I get a kick out of you

Portland City Hall can provide some much-needed laughs if you know what to look for. For example, I was pretty amused the other day to see city commissioner Carmen "Chainsaw" Rubio caught between two of the main threads of bad policy down there. 

On the one side you have the misguided notion that the crises on the city's streets – which flow mostly from  drug addiction and gun-packing gang members – are all because there aren't enough cheap apartments in town. Build more units, "Housing First," and the problems will disappear.

Even if you buy that, on the other side, you have in Portland the most arrogant set of bureaucrats ever assembled, eager to gouge, hassle, and ultimately frustrate the city's residents. They make life miserable every day for anyone who wants to go anywhere, especially in a car, or build anything, including cr-apartments. It's all in the name of the almighty "urban planning" that has brought us to the current breaking point as a city.

And so here comes the train wreck. All of a sudden Rubio, whose ties to the developer set she doesn't like to talk about, finds she can't get "Housing First" off the ground because of the endless red tape. And so lately she's speechifying that she's going to lead the charge to streamline the permitting process.

Ha! Ha! Good one, Commissioner Rubio. The politicians have been talking that line for decades, all the way back to Vera Katz and Admiral Randy and probably even before I started paying attention. It's pure hot air. The legion of know-it-all twenty-somethings warming seats in the various bureaus will never let it happen. Their motto is more like "Hosing First." 

And that's with the politicians running the bureaus! Wait 'til you see the pencil-pushers' arrogance quotient skyrocket in a couple of years, when the elected officials are converted into a policymaking book club under the insane new city charter.

Anyway, speaking of chuckles, Rubio's doomed crusade was being discussed in a news story in the Weed about a low-income housing developer who's through with Portland, having been jerked around by City Hall too many times. The story includes the Quotation of the Year So Far, to be sure:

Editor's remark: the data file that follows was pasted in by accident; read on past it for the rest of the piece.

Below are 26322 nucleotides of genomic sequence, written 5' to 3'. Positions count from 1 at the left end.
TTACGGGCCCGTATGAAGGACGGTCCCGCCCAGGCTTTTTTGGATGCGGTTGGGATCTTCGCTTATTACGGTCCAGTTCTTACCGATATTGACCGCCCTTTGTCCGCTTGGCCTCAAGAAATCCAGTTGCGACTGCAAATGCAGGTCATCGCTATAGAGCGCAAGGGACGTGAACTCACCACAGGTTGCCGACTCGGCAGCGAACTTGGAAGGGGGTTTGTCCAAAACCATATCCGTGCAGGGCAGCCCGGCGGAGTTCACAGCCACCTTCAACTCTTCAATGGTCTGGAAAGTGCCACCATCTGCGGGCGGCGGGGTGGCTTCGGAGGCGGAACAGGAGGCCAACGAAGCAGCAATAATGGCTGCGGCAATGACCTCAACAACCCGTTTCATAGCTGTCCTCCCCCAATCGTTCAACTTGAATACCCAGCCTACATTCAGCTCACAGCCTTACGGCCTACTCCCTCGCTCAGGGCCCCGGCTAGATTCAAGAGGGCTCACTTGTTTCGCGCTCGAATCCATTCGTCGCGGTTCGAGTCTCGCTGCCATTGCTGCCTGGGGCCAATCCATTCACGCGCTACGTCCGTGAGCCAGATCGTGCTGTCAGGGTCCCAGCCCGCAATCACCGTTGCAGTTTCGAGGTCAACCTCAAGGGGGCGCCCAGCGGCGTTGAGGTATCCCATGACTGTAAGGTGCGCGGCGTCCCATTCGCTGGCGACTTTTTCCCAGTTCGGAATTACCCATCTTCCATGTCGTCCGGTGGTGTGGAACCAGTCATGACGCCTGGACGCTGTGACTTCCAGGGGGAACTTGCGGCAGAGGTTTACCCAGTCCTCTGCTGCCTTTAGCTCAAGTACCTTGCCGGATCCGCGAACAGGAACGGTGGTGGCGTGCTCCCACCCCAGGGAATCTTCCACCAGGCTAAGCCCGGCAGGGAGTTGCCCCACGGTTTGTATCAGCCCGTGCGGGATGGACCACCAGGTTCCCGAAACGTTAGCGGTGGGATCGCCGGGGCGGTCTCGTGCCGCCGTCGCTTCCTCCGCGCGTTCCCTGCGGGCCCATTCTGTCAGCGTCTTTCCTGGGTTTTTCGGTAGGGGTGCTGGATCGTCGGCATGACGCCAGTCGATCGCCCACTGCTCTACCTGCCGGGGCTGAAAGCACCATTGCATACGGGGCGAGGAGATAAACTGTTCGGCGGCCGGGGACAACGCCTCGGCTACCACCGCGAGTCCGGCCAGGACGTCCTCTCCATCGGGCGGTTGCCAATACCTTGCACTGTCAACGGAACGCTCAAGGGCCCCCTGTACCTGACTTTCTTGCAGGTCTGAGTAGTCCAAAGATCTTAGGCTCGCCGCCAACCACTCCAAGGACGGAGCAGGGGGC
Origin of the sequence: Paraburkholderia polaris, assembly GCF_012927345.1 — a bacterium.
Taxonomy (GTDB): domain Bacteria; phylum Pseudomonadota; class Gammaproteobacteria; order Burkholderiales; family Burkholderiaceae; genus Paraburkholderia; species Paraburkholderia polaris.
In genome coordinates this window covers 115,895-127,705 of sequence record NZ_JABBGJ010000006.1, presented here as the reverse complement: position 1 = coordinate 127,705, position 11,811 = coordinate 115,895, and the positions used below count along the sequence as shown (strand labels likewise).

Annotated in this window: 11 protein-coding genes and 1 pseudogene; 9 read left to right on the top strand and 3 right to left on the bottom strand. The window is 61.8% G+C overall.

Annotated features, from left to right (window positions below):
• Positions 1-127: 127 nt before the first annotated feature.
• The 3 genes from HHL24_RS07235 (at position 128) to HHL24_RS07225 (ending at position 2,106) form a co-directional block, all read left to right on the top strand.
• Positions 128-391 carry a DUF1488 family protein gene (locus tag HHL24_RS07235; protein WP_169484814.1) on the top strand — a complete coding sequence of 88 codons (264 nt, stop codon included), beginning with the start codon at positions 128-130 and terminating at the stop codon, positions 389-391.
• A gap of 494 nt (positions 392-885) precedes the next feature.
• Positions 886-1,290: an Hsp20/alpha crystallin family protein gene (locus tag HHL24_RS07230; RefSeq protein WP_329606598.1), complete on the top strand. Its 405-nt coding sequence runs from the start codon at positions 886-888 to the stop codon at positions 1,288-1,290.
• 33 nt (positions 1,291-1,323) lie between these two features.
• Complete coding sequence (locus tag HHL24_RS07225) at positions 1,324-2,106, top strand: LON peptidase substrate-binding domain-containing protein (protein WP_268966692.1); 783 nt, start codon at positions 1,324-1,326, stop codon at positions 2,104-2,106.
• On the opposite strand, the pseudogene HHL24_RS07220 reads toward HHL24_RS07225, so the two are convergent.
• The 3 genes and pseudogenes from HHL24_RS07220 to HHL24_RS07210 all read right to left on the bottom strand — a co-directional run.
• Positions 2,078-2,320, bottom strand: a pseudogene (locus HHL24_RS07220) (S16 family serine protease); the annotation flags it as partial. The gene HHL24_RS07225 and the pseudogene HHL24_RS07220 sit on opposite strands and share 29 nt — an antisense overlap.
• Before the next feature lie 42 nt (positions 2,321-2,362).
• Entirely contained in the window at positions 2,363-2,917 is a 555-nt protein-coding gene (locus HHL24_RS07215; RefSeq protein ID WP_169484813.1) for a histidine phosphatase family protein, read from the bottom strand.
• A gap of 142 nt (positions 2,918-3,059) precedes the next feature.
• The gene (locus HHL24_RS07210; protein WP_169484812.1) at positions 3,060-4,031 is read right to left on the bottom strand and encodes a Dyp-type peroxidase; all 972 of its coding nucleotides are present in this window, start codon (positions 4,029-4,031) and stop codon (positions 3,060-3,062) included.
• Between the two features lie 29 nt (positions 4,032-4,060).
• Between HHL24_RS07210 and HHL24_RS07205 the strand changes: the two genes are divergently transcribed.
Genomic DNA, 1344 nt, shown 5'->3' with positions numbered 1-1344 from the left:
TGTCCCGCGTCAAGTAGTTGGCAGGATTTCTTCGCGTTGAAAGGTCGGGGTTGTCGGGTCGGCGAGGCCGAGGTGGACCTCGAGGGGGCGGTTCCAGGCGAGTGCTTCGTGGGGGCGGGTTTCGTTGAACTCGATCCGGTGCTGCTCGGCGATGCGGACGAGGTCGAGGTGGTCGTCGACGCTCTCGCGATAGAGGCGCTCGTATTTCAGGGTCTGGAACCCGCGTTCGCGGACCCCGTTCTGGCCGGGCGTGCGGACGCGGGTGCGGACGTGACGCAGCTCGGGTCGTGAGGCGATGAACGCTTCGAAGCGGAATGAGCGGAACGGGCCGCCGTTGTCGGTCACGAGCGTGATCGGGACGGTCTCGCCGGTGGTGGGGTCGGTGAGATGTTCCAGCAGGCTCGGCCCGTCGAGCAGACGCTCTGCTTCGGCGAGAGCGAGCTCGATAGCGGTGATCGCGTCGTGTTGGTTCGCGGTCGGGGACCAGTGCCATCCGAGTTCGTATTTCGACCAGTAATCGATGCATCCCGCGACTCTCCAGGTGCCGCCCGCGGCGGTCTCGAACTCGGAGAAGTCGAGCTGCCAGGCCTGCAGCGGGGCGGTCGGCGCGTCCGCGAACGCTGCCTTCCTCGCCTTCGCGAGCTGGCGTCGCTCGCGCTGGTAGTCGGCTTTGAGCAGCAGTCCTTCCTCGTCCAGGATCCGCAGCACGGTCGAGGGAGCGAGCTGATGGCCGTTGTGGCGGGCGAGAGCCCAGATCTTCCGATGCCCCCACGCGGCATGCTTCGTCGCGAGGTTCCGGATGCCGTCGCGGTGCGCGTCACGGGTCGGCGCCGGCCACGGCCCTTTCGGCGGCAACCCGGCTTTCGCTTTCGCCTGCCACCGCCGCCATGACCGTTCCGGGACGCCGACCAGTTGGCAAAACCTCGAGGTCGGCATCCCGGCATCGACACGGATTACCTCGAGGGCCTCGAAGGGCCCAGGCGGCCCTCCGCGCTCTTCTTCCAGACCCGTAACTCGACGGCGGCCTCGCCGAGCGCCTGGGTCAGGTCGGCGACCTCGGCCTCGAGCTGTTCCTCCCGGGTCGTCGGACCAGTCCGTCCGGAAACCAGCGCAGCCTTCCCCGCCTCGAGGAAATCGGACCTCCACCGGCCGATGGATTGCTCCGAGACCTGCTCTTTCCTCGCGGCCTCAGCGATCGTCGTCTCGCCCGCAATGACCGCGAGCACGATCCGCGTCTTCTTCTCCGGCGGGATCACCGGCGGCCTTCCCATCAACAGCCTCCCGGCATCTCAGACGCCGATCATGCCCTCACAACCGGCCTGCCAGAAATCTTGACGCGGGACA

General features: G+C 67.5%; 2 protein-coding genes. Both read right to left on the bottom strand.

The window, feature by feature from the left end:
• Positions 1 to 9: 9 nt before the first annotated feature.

The three-story building at 7704 SE Mitchell St. has a mix of studio and one-bedroom apartments, all of which must be sold or rented to lower-income tenants because Gregory got breaks from city fees in return for that promise. The units are spacious, and the kitchens have butcher-block counters.

Too bad Gregory, 40, will never build another complex like it.

“I would rather kick myself in the balls 100 times than do this again,” he says. 


  1. Don't know if you saw the article about Portland losing 18,200 residents over two years. Seems like that should free up 7,000 or so housing units. Housing first problem solved.

  2. What? No projects for Walsh? Heresy!

  3. Randy Leonard actually got the bureau of buildings to work, reasonably efficiently, and streamlined the process. Unfortunately, once he left office, the planning and building departments reverted to their lives of leisure.

  4. I'm amused with the above photo of the Portland Building and Portlandia statue 100% visible. A winter photo....no leaves on the trees to blot out the Portlandia view. I'm beating a dead horse, but I persist: move Portlandia to a site where it can be seen. To hell with the sculptor's wishes that it be effectively invisible where it is. Put it on a tall pedestal at Pioneer Courthouse Square....protected with razor wire....for all to see and enjoy. That's my story, and I'm sticking to it!


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